Burning the keepsake wedding invitations

Suzanne Finnamore on her memoir of divorce.


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Katharine Mieszkowski
April 25, 2008 9:25PM (UTC)

Wrenching and hilarious, "Split: A Memoir of Divorce" by Suzanne Finnamore chronicles the emotional fallout when the author's husband leaves her for another woman. Finnamore recounts the obligatory couple's therapy postmortem, the well-meaning yet infuriating advice from friends to just "let it go," and the cathartic burning of the keepsake wedding invitations and photos on the family barbecue at 3 a.m.

Finnamore, author of a novel about being engaged, "Otherwise Engaged," and a novel about pregnancy, "The Zygote Chronicles," also wrote about her divorce for Salon back in 2002. The New York Times published an excerpt from "Split" in its Modern Love column here.

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Finnamore, who throughout the book refers to her ex only as "N" and their son as "A," lives with her son, now age 7, in Marin County, Calif. She e-mailed with Broadsheet about her memoir:

What was the hardest thing for you about being a mother while going through your divorce? How did having your son help you cope?

The hardest thing about being a mother when it all hit the fan was simply remaining vertical.

My son kept me from starting the day with a cigar and a bottle of Night Train. He kept me alive and in the moment, instead of saying, "What the hey, it's all illusions!" and swan-diving off the roof. He kept me from losing the house and giving up entirely, when giving up seemed the only sensible and doable option. My son made me laugh and feel joy when my heart was in a lockbox under the house. He kept me from screaming and keening into the telephone all day and night -- I only did this for a few minutes a day, when he was napping.

You felt your husband's leaving was not only a rejection of you but of your son as well, even though your ex stayed involved in your child's life. How did you cope with that?

I coped with it by not wearing my glasses when my son's father came to pick him up. I can't see without my glasses -- I am extremely nearsighted. In my eyes, my ex became a blob; anyone can deal with a blob. I see now that I was just closing my eyes and treading water and acting this part of the Good Divorced Wife, the Good Ex-Wife, as if I could still make an impression that mattered! This performance was a sequel to my act of the Good Wife, a play that folded in five years, I might add.

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You write that you felt a loss of status in going from being a wife and mother to being a divorced, single mother. What does that say about how we define success? Do you think that this is different for men and women in divorce?

Our culture defines a woman's success by having a marriage and children. All you need to do is watch television for five minutes to see this. Men can leave home, run off to the nearest Hooter's and get engaged while they are still married; wives and women are frowned upon if they leave their children to go to work. It's not only unequal, it's perversely unequal.

Can you imagine how friends and relatives would treat a mother who left her children and moved across the country? Now imagine a man who gets divorced and whose job takes him to a different state. He is lauded for keeping in touch with his children at all. He's a good guy if he calls every Sunday. It's a double standard, and it is an extreme double standard.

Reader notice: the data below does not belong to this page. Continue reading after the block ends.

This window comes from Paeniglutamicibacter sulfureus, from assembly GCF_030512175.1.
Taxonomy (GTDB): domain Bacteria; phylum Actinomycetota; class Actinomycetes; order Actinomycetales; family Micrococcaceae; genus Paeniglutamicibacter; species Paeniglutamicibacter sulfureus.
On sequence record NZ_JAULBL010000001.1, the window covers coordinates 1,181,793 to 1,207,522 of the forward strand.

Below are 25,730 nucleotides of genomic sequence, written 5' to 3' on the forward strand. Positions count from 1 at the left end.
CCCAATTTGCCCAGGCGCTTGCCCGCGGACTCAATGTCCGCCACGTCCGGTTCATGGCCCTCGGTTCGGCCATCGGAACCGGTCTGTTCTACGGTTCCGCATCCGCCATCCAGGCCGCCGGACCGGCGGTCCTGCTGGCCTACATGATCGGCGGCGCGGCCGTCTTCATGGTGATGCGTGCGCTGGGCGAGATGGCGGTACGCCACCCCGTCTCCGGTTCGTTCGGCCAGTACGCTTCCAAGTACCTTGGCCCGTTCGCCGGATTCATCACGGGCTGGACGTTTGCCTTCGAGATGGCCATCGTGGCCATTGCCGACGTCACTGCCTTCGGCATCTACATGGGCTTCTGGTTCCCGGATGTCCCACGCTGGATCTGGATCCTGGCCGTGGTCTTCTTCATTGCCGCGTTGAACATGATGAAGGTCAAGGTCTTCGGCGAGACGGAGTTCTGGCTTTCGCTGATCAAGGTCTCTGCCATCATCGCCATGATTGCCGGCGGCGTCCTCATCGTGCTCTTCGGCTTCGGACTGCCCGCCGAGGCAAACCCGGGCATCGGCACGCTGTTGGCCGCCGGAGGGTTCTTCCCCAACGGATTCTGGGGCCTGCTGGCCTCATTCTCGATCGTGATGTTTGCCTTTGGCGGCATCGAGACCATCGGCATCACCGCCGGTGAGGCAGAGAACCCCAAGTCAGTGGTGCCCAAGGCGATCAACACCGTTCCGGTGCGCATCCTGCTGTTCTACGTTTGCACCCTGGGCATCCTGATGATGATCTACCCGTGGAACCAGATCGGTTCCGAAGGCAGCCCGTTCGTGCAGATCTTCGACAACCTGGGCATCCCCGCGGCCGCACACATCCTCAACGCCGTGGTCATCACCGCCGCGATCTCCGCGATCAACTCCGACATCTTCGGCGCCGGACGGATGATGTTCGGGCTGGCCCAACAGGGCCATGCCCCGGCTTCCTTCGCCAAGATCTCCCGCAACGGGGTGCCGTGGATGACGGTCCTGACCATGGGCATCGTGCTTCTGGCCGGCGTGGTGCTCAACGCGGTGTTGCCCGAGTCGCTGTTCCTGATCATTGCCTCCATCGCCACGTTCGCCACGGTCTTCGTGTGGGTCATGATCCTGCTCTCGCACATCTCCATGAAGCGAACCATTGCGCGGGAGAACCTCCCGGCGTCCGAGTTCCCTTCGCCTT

What did you learn in this experience you wish someone had told you before you went through it?

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When your husband talks about his "happiness" in vague terms and calls you jealous and insane and runs out and files for divorce, there's always another woman. Always. Unless there is another man.

What's the worst thing that a married person can say to someone who is going through a divorce?

"You're so lucky it's happening now, while your son is still an infant."

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What's the best thing a married person can say?

"What can I do? What do you need? Would you like me to come over right now?"

How did you feel about revealing what you felt and did during the divorce so publicly in your book? Were you afraid to do so, or was it cathartic?

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I was very nervous to write this as a memoir. I think I still felt married, in some soul sense, as though loyalty were owed, as though I still had to keep all the secrets of the betrayal. But once I did it, it became a lot less frightening. It's just a book, it's just a true story. Nothing that happened to me is particularly strange or uncommon.

That's why people spark to the book: It is the story of something that happens every day to millions of spouses across the nation and worldwide. I have very little fear -- with the exception of the death of my child, the worst thing I could imagine could happen has already happened. Other people judging me is of no concern to me, as long as I maintain my own integrity and am the best possible mother I can be. I own my experience and I own my voice.

Did your ex read the book? What did he think of it?

He who?

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Katharine Mieszkowski

Katharine Mieszkowski is a senior writer for Salon.

MORE FROM Katharine Mieszkowski

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